• Do not use the leaves as mulch, rather remove and compost
  • Feed strawberry plants directly after pruning

What to do with strawberry plants in winter

Strawberry plants are still very small and vulnerable the first year they are planted. It is important to plant strawberries by mid-August at the latest to give them a chance to grow well and survive the winter successfully. Both the roots and the flowers of the strawberry plants must be protected from frost. Their roots are not particularly deep, so they are not well insulated. When overwintering strawberry plants, it is essential to protect them from late frosts, as the flowers are sensitive, especially in spring.

Fleece protection for strawberry plants
Protect strawberries from winter frosts with fleece [Photo: Vadym Zaitsev/ Shutterstock.com]

Do strawberry plants die in winter? No, strawberries are perennial and hardy down to about -10 °C, but they still like a little extra protection from the cold in winter. The method varies depending on whether you are overwintering strawberries in a bed or a pot.

Overwintering strawberries in pots

Can strawberry plants survive winter in pots? Yes, strawberries in pots or window boxes have the advantage that they are mobile. So, how to overwinter strawberries in pots? Place the pot in a sheltered spot over the winter, ideally near a house wall and on an insulating material such as wood or polystyrene. If you live in a frost-prone area or want to be on the safe side, cover your plants with brushwood, straw or fleece when overwintering strawberries in pots and wrap the planters with jute, garden fleece or cardboard. If you have placed your strawberry plants under a protective roof e.g. under a veranda, do not forget to water them a little on frost-free days. But be careful: do not water too much, lest the water in the soil freeze during the next frost and damage the roots.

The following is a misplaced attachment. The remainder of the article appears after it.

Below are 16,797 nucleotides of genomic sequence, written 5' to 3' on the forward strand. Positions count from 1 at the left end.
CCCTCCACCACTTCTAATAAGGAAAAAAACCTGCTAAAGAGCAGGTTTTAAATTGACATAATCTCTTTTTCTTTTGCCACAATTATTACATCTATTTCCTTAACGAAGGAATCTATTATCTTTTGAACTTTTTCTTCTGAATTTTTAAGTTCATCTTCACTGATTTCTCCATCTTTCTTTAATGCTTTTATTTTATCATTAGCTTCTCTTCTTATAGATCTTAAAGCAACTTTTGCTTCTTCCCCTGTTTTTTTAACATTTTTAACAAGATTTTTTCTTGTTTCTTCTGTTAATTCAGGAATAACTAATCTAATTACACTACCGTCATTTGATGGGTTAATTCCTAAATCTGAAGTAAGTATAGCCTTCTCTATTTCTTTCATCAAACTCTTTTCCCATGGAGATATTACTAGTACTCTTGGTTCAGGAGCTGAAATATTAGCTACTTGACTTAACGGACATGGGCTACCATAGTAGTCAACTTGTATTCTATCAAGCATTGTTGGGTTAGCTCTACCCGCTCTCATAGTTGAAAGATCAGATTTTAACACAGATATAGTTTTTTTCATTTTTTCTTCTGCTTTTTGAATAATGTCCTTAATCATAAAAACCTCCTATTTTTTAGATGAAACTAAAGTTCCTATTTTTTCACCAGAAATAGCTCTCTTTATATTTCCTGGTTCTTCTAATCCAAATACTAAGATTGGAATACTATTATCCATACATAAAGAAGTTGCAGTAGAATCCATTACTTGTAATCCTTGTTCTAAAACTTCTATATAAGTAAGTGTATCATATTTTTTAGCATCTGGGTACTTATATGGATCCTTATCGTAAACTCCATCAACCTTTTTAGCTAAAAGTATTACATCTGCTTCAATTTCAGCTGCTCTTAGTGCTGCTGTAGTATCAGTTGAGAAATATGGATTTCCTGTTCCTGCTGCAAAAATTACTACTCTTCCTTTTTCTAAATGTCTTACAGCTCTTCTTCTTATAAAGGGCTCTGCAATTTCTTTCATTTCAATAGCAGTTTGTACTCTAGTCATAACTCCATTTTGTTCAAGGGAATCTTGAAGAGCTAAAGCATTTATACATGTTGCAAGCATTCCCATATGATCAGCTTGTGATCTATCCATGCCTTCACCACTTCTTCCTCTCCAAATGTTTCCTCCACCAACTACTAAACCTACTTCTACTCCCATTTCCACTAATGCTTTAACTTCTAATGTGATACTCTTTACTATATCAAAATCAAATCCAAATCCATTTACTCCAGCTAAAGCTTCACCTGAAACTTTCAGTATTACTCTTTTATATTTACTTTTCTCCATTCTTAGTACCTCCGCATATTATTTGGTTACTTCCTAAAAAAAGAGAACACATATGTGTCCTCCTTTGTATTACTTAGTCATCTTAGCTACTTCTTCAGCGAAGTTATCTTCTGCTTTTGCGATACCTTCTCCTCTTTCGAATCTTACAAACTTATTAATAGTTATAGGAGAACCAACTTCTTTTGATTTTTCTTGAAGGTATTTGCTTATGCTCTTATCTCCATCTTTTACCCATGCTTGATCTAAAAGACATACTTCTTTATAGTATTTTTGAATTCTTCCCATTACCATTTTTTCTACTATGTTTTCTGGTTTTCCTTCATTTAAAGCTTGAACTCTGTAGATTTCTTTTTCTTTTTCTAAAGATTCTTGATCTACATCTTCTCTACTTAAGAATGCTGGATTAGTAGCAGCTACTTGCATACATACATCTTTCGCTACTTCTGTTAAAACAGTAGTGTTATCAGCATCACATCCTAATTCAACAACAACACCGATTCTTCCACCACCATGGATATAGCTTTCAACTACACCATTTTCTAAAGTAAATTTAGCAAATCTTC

Tip: many strawberry varieties are sensitive to late frosts – do not uncover them too early.

Overwintering strawberry plants in pots
Place strawberries in pots in a sheltered location in winter [Photo: MNStudio/ Shutterstock.com]

Overwintering strawberries in a garden bed

Strawberries in beds are exposed to their surroundings as they are not protected. As a result, they are already happy when planted in beds that are not overly exposed to the wind nor overly wet. Pay attention when choosing a spot and preparing the soil because waterlogging can cause significant frost damage to the roots of the strawberry plants in winter. If your garden is prone to waterlogging due to clayey soil, add sand to the soil to provide better drainage.

Frozen strawberry plant
If strawberries are exposed to late frosts, significant damage can occur [Photo: willow_girl/ Shutterstock.com]

Planting strawberries in a mound bed or in raised beds about 40cm high is another way of overwintering strawberries in poor soil by avoiding water-related damage. Depending on the region, cover the strawberry plants in the same manner as those in pots. You can cover the strawberries with leaves, brushwood or garden fleece. Do not use plastic sheeting, as this is not air-permeable and can lead to disease. In spring, do not remove the frost protection too early. Late cold snaps and late frosts can otherwise greatly damage the flowers. A black pistil is the typical symptom of flowers that have been frostbitten. Unfortunately, they will no longer bear fruit.

Frostbitten strawberry flower
A black pistil is not a good sign: the flower has been frostbitten

How to look after strawberry plants in winter:

  • Place pots and planters in wind-protected locations
  • For pots in covered areas, do not forget to water moderately on frost-free days
  • Cover strawberry plants in pots or beds in cool regions with fleece, leaves or brushwood
  • Keep the plants covered until the last late frost because strawberry flowers are sensitive to frosts in spring